On the indivisibility between philosophy and religion in Ancient China, via tonight's Ancient Chinese Thought course: "We don't know that much about what people were actually doing in Ancient China. We do, however, have many of their texts, so we know what people were thinking, but when historians analyze texts from this culture and era, some describe this writing as philosophy and others describe it as religion. It is both. In fact, the distinction between philosophy and religion is itself a product of a particular cultural view, the religion/philosophy distinction emerging in Northern Europe during the Enlightenment, a result of a particular problem that the French philosophes had. They were trying to formulate an ethic that was free of the Catholic Church, a rational ethic that wasn't theological, that wasn't based upon Christianity, so they called themselves philosophers to distinguish themselves from theologians and priests. However, before the Enlightenment, there was little distinction between philosophy and religion. The Greek thinkers, the Medieval thinkers and certainly the thinkers in Ancient China did not see it as important or necessary to make a distinction between what is philosophical thinking and what is religious thinking, and so can they can be read simultaneously as philosophers and religious thinkers, and especially as we study the thinking that was being done in Ancient China, anything that one would consider philosophy is also religious thought."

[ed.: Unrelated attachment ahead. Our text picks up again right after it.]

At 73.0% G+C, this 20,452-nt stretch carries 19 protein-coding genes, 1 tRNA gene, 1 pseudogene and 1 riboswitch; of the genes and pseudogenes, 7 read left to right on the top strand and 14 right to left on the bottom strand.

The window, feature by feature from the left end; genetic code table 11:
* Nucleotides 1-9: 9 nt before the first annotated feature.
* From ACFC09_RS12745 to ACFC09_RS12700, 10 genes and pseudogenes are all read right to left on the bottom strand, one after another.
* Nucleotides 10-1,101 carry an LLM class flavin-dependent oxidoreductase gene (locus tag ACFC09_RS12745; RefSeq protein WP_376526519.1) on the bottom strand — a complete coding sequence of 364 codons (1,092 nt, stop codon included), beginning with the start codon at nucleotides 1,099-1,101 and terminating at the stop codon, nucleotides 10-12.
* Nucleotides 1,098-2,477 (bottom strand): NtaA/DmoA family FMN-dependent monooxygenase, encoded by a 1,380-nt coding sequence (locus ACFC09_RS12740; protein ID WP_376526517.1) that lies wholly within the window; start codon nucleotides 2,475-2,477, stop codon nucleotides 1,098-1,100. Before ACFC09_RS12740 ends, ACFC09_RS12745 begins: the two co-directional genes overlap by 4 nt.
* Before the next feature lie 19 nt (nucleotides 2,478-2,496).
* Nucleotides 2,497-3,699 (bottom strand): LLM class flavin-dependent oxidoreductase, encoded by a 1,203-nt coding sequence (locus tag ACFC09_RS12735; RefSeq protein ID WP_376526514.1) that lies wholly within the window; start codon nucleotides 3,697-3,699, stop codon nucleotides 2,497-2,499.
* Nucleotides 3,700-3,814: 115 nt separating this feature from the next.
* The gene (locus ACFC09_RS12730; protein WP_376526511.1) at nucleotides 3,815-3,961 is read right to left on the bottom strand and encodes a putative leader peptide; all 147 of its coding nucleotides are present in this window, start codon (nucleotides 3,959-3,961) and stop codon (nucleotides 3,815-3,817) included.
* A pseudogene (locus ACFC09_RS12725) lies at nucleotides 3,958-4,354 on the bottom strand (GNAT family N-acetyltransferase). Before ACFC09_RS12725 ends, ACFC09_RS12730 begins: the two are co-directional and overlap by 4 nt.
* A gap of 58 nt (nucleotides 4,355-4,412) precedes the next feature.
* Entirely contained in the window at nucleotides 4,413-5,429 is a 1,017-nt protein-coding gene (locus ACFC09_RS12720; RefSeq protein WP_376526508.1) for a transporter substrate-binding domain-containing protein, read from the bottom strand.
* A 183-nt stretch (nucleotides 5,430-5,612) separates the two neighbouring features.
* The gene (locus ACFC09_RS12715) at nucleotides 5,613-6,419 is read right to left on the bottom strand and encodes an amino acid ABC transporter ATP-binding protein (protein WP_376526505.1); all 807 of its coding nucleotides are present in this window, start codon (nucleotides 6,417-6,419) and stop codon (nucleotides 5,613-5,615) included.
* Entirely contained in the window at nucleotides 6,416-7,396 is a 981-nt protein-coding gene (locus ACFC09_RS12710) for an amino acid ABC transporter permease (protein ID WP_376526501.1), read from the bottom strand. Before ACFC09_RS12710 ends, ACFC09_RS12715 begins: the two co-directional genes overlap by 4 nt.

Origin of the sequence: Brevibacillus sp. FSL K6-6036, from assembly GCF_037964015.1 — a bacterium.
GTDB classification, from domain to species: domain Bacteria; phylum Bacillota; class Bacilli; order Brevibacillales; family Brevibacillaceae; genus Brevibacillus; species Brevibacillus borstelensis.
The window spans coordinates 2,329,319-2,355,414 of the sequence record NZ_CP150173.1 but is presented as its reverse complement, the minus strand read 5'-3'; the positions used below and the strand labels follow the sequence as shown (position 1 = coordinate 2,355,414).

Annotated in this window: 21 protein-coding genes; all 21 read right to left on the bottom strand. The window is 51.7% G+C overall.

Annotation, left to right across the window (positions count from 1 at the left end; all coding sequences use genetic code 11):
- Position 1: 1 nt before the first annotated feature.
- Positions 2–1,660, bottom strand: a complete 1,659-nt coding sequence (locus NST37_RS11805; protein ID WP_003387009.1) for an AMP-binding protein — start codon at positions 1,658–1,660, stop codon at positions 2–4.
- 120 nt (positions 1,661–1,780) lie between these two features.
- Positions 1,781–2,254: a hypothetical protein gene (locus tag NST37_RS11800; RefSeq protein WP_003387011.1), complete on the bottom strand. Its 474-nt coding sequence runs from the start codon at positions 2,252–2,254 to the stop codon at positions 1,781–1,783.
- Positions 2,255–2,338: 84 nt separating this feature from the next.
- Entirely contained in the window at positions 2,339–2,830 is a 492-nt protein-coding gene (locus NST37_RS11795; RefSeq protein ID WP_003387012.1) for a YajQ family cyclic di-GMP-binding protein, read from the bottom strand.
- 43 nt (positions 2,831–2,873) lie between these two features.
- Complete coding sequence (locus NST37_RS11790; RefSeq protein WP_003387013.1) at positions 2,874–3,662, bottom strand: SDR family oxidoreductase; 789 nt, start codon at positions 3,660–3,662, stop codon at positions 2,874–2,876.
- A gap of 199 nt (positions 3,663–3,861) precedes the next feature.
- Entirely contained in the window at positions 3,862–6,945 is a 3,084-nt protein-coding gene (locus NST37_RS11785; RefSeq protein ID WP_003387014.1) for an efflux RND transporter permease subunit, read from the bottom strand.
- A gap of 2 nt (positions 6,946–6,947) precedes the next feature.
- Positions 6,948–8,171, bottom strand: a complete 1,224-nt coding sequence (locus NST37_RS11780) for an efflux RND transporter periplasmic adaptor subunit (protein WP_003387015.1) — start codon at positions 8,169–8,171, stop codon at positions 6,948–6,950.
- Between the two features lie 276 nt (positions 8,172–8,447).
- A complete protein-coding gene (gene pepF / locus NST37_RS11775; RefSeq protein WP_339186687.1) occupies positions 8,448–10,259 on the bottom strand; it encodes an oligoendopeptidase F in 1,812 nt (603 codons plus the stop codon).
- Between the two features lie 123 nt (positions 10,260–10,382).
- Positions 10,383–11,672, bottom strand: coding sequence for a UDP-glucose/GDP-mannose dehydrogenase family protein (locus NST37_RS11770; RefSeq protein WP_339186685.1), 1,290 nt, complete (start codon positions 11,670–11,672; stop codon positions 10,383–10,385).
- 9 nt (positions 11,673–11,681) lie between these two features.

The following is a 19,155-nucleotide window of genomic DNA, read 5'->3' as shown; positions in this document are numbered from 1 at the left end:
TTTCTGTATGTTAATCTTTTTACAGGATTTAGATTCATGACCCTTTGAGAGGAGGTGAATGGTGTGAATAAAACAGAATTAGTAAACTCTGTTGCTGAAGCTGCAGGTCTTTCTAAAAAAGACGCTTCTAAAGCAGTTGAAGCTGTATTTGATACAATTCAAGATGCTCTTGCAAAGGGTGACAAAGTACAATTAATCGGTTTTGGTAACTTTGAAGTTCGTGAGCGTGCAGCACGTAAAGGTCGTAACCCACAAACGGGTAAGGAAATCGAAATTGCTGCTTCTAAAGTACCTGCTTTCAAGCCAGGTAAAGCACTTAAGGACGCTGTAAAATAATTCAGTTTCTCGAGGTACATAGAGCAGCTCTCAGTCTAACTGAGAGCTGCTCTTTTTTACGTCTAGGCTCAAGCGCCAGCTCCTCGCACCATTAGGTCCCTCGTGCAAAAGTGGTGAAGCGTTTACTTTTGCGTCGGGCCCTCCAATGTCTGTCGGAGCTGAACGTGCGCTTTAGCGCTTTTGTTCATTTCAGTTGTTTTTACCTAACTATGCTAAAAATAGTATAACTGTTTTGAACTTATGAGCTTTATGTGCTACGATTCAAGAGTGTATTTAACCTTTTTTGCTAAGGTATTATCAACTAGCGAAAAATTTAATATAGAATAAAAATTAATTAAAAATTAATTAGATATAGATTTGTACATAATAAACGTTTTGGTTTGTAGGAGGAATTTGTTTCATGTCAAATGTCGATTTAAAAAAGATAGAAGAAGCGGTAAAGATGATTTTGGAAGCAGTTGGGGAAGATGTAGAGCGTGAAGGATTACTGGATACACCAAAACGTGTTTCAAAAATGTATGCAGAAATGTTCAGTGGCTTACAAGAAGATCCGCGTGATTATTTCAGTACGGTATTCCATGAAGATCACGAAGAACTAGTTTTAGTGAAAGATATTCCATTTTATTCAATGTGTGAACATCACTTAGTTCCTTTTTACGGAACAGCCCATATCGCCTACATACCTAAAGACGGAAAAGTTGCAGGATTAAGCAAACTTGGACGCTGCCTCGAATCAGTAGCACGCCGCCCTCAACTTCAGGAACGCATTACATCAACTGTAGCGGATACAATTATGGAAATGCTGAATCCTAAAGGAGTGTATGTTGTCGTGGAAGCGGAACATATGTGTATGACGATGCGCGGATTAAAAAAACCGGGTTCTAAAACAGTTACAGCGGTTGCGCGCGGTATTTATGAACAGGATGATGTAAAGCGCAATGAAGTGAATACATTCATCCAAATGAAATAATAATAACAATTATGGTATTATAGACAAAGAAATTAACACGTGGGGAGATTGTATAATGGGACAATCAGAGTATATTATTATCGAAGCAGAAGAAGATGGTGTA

The Definition of Religion
Mind/Body Dualism and Cognitive Control
Deontology, Utilitarianism, and Virtue Ethics
Wu-Wei, Dao, Tien and De
The Shang Dynasty (1554-1045 BC)
The Beginnings of Written Chinese History
Eastern Holistic Thinking and the Paradox of Virtue
The Golden Age of the Western Zhou (1046–771 BCE)
Philosophical and Conceptual Innovations in Zhou Thought
Confucius and the Analects
Confucius: I Transmit, I Do Not Innovate
Confucius' Use of Ritual as a Tool
Confucius' View on Learning vs. The Enlightenment
Confucius and Holistic Education
Confucius and the Art of Self-Cultivation
At Home in Virtue
Non-Coercive Comportment, Virtue, and Charisma of the Zhou
The Transition to Becoming Sincere
The Primitivists in the Analects
Laozi and the Daodejing
Laozi: Stop the Journey and Return Home
Laozi and The Desires of the Eye
Laozi: He Who Speaks Does Not Know
The Concept of Reversion
Laozi on Shutting Down the Prefrontal Cortex
The Guodian Laozi
Mozi and Materialist State Consequentialism
Mozi's Idea of Ideological Unity
Mozi's Doctrine of Impartial Caring
Mozi's Anti-Confucian Chapters
Mozi's Religious Fundamentalism and Organized Activism
The Language Crisis in the Warring States Period